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Canada's population growth was 'too much, too soon,' despite some positives: economist



Canada's population surge, while initially beneficial for addressing job vacancies post-COVID, has led to challenges like housing shortages and rent hikes, according to economist Andrew Grantham from CIBC Economics. Grantham emphasized that the population growth, especially since mid-2022, has exceeded housing availability by 35%, exacerbating issues. He noted a significant imbalance, estimating an excess of 200,000 to 700,000 individuals compared to labor force needs, posing potential inflationary pressures.


Despite these concerns, Grantham stressed the positive contributions newcomers make to Canada's economy, particularly in labor markets. With the domestic workforce aging and participation rates declining, immigrants and non-permanent residents have filled crucial job vacancies, especially post-pandemic. However, Grantham acknowledged that the rapid influx may have been overwhelming, leading to adverse impacts as the economy slowed down.


To address these challenges, Grantham proposed recalibrating targets for non-permanent residents, aiming to lower Canada's population growth to under one percent by 2025-26. While this adjustment won't entirely resolve the housing shortage, it is expected to alleviate some pressure, particularly on rental prices within the consumer price index.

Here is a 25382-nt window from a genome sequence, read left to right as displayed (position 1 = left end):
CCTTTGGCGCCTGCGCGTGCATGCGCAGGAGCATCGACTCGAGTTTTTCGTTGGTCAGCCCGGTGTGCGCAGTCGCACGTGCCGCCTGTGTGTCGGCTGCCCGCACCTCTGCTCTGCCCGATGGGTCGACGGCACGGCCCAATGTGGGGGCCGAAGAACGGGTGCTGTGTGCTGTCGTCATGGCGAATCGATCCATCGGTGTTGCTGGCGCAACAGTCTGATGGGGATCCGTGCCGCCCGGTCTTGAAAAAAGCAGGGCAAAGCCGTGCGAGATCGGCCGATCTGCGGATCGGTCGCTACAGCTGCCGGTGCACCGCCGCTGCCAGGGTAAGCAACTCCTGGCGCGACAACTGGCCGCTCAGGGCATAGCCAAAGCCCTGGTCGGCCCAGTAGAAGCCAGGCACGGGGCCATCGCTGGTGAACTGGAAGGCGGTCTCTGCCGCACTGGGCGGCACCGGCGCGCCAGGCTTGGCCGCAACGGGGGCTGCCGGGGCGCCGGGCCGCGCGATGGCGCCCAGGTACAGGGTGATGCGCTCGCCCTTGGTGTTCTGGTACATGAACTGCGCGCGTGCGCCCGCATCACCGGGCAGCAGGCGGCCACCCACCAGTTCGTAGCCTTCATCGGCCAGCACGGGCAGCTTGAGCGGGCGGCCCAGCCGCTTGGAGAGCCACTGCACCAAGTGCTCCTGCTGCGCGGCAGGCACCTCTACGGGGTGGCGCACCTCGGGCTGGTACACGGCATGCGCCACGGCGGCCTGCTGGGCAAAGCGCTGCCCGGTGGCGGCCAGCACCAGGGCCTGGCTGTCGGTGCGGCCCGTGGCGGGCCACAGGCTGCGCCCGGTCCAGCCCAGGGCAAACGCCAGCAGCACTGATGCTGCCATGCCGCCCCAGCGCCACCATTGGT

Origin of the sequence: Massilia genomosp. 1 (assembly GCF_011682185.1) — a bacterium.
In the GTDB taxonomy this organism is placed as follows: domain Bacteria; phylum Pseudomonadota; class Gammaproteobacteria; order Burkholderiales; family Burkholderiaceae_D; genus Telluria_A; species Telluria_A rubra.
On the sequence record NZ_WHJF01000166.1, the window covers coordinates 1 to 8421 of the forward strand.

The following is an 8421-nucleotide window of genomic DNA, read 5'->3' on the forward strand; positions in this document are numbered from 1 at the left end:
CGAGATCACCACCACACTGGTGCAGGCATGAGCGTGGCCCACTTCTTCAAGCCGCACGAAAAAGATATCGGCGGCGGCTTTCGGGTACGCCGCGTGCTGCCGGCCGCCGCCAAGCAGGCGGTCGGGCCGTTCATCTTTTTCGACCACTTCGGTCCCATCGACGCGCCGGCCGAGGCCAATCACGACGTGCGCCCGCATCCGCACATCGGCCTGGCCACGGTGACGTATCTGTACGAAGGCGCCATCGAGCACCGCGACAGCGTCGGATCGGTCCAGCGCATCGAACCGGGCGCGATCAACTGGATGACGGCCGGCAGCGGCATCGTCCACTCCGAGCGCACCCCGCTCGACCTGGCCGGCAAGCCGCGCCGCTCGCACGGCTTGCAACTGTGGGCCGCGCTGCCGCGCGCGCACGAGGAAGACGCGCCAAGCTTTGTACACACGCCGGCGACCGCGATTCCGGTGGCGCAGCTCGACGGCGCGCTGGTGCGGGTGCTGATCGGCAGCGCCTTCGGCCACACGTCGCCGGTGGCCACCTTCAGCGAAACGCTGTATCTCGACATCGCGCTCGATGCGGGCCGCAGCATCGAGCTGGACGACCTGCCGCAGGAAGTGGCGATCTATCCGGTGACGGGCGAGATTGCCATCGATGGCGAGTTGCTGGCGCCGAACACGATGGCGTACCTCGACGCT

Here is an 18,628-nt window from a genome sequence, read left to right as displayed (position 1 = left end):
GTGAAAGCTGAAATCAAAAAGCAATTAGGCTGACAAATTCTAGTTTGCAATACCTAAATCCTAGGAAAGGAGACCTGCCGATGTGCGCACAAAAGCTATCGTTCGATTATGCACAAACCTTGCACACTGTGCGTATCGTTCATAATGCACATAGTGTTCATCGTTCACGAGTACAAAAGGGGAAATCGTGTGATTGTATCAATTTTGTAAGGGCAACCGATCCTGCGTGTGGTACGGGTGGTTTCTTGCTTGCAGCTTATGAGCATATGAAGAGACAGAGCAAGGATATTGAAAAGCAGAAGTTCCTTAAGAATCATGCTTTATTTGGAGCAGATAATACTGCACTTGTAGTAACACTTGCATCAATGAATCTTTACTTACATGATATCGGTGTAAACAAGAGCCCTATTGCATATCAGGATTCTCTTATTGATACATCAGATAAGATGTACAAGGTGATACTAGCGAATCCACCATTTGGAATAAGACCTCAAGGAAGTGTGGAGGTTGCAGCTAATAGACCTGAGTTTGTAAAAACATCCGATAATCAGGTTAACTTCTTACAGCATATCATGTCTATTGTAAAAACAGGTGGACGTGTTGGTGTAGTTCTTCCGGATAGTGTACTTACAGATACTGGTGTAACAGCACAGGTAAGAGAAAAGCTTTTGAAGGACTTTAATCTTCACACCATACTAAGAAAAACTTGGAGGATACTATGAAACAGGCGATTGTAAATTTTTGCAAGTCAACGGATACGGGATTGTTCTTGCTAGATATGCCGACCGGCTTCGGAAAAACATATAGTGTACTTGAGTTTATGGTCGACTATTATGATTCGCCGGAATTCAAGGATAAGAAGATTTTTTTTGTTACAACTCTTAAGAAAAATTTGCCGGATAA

Grantham's analysis underscores the delicate balance between managing population growth to ease housing inflation and ensuring a sufficient labor force. While the influx of newcomers has bolstered Canada's economy, the rapid pace of growth has also brought about unintended consequences. As policymakers navigate these complexities, finding sustainable solutions will be crucial for ensuring Canada's continued economic stability and social well-being.


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